Submitted to: ASA-CSSA-SSSA Annual Meeting Abstracts
Publication Type: Abstract only
Publication Acceptance Date: 4/20/2007
Publication Date: 11/4/2007
Citation: Halvorson, A.D., Del Grosso, S.J., Reule, C.A. 2007. Nitrous Oxide Emissions from Irrigated Cropping Systems in Colorado. ASA-CSSA-SSSA Annual Meeting Abstracts. CD-ROM. Interpretive Summary:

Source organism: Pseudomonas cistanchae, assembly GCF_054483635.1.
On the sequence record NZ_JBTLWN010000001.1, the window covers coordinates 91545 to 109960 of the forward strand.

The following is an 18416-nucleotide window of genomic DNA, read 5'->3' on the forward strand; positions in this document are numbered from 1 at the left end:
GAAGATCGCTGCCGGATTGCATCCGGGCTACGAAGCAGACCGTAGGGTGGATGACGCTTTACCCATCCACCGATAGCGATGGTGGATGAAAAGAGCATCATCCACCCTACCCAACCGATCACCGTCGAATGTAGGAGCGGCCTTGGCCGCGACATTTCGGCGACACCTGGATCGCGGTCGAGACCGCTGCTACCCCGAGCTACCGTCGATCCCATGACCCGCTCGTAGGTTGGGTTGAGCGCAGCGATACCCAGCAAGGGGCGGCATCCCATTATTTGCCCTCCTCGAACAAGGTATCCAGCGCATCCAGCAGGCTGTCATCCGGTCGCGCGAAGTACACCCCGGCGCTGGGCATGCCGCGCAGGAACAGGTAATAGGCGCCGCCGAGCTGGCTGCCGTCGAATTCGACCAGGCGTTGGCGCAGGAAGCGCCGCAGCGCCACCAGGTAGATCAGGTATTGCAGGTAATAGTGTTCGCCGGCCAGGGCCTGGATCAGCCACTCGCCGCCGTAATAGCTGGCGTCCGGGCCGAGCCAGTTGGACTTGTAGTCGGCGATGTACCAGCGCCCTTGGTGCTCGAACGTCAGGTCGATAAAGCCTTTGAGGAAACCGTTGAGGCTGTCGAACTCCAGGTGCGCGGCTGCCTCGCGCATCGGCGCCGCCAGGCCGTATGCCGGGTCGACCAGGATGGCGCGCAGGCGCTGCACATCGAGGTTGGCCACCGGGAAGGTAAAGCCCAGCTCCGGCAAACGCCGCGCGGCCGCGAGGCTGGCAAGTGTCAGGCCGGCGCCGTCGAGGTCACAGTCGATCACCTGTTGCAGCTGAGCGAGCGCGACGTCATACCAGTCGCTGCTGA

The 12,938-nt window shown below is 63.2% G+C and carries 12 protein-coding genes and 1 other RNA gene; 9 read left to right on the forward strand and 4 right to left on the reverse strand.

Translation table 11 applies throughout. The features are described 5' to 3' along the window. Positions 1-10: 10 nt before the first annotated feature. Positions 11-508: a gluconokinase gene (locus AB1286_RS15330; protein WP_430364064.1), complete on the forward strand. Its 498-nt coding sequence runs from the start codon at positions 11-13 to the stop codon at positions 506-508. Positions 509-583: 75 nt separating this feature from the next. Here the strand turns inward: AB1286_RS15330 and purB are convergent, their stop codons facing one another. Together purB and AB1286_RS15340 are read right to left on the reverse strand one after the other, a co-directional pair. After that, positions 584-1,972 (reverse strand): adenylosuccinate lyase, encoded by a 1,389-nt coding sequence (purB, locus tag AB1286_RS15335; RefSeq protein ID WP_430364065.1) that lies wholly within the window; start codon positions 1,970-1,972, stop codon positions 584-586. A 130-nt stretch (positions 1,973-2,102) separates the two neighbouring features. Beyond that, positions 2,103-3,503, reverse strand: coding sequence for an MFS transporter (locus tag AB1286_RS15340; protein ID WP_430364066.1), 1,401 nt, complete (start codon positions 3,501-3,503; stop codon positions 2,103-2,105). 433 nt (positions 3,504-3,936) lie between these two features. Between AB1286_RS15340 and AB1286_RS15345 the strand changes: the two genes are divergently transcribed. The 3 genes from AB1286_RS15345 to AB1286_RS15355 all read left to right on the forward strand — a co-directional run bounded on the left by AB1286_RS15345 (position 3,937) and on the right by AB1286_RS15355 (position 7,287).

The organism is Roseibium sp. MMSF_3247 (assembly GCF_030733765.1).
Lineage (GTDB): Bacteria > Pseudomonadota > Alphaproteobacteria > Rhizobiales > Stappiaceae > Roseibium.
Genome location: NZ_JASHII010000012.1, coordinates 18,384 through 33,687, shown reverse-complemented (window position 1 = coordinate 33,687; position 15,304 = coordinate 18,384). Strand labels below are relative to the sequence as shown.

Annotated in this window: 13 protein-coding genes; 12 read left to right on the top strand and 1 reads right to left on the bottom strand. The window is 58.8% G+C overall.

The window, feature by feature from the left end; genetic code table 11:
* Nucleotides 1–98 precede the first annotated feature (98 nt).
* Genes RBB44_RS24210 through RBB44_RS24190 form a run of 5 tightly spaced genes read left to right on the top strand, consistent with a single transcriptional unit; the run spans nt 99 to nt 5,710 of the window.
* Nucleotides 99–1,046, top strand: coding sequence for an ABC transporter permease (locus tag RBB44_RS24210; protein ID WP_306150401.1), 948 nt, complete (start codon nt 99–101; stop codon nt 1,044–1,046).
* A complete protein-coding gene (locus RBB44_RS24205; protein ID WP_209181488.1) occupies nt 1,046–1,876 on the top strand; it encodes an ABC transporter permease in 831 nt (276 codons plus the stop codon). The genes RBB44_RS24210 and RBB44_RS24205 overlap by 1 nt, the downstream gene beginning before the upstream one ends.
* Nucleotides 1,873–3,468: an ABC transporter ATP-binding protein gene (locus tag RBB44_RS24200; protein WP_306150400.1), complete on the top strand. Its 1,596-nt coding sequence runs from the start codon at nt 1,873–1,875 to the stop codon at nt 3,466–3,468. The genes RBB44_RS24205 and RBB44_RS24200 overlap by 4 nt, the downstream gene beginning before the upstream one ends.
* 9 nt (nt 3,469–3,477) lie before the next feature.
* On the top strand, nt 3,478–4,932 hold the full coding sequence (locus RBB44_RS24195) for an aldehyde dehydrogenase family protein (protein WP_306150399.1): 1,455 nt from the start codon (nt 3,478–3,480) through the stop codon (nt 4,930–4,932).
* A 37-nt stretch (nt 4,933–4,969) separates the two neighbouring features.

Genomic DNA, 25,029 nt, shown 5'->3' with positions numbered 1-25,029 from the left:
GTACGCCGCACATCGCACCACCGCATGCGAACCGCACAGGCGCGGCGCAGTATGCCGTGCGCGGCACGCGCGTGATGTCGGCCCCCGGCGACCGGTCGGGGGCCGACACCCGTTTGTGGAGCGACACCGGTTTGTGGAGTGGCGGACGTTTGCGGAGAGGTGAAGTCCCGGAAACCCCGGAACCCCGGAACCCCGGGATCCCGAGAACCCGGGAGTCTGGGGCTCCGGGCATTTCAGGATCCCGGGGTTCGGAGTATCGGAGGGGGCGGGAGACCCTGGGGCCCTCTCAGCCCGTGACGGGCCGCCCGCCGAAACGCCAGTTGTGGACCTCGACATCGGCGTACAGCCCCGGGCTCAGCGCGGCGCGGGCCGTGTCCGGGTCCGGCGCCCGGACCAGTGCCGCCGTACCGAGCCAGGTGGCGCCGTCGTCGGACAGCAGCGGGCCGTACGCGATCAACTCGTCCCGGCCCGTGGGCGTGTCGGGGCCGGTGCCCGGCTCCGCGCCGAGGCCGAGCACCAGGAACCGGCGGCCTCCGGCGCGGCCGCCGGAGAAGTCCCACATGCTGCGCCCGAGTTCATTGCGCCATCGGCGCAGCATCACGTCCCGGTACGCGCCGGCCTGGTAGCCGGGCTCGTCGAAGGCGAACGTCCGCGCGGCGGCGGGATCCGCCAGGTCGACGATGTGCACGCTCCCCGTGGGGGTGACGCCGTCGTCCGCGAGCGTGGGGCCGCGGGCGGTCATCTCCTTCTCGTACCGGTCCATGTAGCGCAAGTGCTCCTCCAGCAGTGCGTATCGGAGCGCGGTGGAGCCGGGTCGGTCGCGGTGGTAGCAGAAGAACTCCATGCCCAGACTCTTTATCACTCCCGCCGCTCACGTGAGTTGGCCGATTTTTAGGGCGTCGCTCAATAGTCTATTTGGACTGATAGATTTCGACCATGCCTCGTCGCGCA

Technical Abstract: Little information is available on the effects of irrigated crop management practices on nitrous oxide (N2O) emissions. Nitrous oxide emissions were monitored from irrigated cropping systems receiving N fertilizer rates ranging from 0 to 246 kg N ha-1 during the 2005 and 2006 growing seasons. Cropping systems included: conventional-till (CT) continuous corn (CC) (CT-CC); no-till (NT) CC (NT-CC); NT corn-dry bean (NT-CDb); and NT corn-barley (NT-CB). In 2005, half the N fertilizer rate was applied as urea-ammonium nitrate (UAN) at planting to the corn plots with the second half of the N rate applied as a surface broadcast polycoated urea (ESN®) in mid-June. All N was applied as UAN at planting on the NT-CB barley and NT-CDb dry bean plots in 2005. All plots were in corn in 2006, with ESN® being applied at half the N rate at corn emergence and half as dry urea about the V6-V7 corn growth stage, both surface banded in the corn row followed by irrigation. Fluxes of N2O were measured from planting until crop harvest using static, vented chambers, one to three times per week, and a gas chromatograph analyzer. Growing season N2O emissions increased linearly with increasing N-fertilizer rate each year in all cropping systems, but emission amounts varied with years. Growing season N2O emissions were generally greater from the NT-CDb system during the corn phase of the rotation than from the other cropping systems. Crop rotation and N fertilization rate had more effect than tillage system on N2O emissions. The amount of N2O emitted from N fertilizer application ranged from 0.30 to 0.75% of N applied. Spikes in N2O emissions following N fertilizer application were much greater with UAN and urea than with ESN® fertilizer. ESN® showed potential for reducing N2O emissions from irrigated cropping systems. [GRACENet Publication].